The bottom line? If you have no good reason to skip jury duty, don’t skip it: skipping jury duty can have very severe consequences, and it could even land you in jail. Of course, this doesn’t mean that the courts are merciless: if you have a good reason to miss jury duty, they will allow it.

How Do You Get Excused from Jury Duty?

A lot of people think you need to do something drastic to get out of jury duty, like faking an illness or just straight-up lying. However, once you get your jury summons, you’ll find that the courts will tell you exactly how to appeal for a deferment of your duty. No crazy antics, no shenanigans. Jury duty is an obligation for every American, but that doesn’t mean that the courts want you to go through hardship just to fulfil it!

Undue hardships, extreme inconvenience, and the like, are recognised by the court as ample enough reasons for you to defer jury duty, and they will be more than accommodating if they recognise how dire your situation is. During the trial selection, lawyers can also strike a potential juror off the bench if they feel like that person won’t be conducive to a fair trial.

But take note: it’s the court that decides whether or not your reason is justified. Missing school isn’t an excuse, neither is missing a few days of work, as by law, employers and academic institutions can’t penalise people for answering the call to jury duty.

Here are some other factors that can exempt you from jury duty

The most common exemption people file for, undue hardship is a legal term that is defined as an “action requiring significant difficulty or expense”. This clause allows potential jurors from deferring jury duty because serving will cause them unnecessarily heavy losses, like necessary income, or if it prevents the juror from caring for a minor and/or elderly/disabled family members. Undue hardship also covers potential jurors with certain disabilities that will make serving either extremely difficult or inconvenient.

If you’re sick, or living with a pre-existing condition, or if serving will negatively impact your mental health, you can be excused from jury duty on the basis of poor health. Of course, this will require you to present a few documents, including a doctor’s note and/or a sworn affidavit, but most courts in most states are usually lenient when it comes to legitimate health concerns that could affect court proceedings.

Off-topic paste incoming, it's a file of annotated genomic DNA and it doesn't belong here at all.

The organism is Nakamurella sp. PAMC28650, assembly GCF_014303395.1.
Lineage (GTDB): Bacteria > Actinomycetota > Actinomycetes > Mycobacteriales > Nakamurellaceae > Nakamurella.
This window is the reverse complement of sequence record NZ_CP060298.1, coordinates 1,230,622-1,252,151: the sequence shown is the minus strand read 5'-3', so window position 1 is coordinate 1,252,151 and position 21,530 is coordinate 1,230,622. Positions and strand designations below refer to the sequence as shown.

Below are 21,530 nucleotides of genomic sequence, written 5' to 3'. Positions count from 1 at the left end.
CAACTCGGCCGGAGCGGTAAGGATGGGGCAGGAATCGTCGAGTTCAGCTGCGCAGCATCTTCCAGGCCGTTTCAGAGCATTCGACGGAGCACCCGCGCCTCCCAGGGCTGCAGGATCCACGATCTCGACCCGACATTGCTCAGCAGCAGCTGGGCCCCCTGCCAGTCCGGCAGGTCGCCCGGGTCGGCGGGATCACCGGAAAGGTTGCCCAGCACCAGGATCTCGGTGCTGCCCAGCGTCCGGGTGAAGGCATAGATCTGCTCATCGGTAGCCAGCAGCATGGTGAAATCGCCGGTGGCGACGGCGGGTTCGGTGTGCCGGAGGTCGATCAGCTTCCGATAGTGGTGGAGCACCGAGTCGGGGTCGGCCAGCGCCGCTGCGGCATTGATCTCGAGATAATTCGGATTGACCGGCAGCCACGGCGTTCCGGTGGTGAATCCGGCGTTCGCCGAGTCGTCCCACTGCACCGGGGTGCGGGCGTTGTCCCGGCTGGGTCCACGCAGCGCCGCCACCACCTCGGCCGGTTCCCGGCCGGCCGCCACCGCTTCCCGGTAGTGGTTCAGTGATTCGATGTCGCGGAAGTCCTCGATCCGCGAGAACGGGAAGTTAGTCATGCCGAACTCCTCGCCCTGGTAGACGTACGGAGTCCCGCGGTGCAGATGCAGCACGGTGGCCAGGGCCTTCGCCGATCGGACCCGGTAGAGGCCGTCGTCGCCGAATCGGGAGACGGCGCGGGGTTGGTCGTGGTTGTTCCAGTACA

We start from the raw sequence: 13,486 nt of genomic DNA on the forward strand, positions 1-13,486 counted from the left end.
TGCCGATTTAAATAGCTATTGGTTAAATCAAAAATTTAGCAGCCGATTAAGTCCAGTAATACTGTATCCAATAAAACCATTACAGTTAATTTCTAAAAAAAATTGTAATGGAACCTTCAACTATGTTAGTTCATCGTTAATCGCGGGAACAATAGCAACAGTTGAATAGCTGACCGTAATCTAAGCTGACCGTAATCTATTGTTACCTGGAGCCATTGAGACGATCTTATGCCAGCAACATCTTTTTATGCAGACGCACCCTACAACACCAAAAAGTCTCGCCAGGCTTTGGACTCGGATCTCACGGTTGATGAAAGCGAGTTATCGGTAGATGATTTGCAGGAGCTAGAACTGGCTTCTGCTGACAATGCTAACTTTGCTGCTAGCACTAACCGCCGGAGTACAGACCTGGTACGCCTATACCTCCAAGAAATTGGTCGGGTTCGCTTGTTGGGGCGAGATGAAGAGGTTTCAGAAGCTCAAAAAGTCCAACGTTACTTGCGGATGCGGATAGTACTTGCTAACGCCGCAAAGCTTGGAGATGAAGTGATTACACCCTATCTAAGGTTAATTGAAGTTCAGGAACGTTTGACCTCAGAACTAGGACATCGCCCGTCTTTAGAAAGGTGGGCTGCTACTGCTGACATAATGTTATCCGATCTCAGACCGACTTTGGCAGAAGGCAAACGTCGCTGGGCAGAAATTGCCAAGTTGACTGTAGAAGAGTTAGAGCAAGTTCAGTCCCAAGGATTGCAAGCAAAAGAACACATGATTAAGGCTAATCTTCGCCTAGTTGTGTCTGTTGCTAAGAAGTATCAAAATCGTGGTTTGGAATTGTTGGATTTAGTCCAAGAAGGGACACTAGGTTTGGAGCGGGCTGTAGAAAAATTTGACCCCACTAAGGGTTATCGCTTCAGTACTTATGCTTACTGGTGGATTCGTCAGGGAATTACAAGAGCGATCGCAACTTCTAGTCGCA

Mental health issues like PTSD, stress-induced conditions, and other issues that might affect your judgment are also mitigating factors in determining whether you’re fit to serve in jury duty. Of course, this will be subject to review and/or supporting documents, but courts are usually very empathetic towards people with mental illnesses.

  • Connections to the Case

People with even the most tangible connection to the case, whether it’s in-depth knowledge of a subject matter pertaining to the case, a personal relationship with any of the parties (defendant, complainant, lawyers, etc.), are usually exempted from jury duty, at least, for that specific case. If this happens, courts will usually defer your service to a later date.

  • Unsuitable Attitude

Lastly, most lawyers will choose jurors that want to participate; most lawyers can weed out jurors with a negative attitude, bias, and/or unwillingness to cooperate from a mile away, and will not hesitate to strike them out in the spirit of having a trial that is fair and unbiased.

At the end of the day, it’s always a good idea to finish your jury duty when you’re summoned. There’s a big chance your reason for not being there isn’t good enough, and the consequences of you skipping can be dire. Not a good idea, my guy.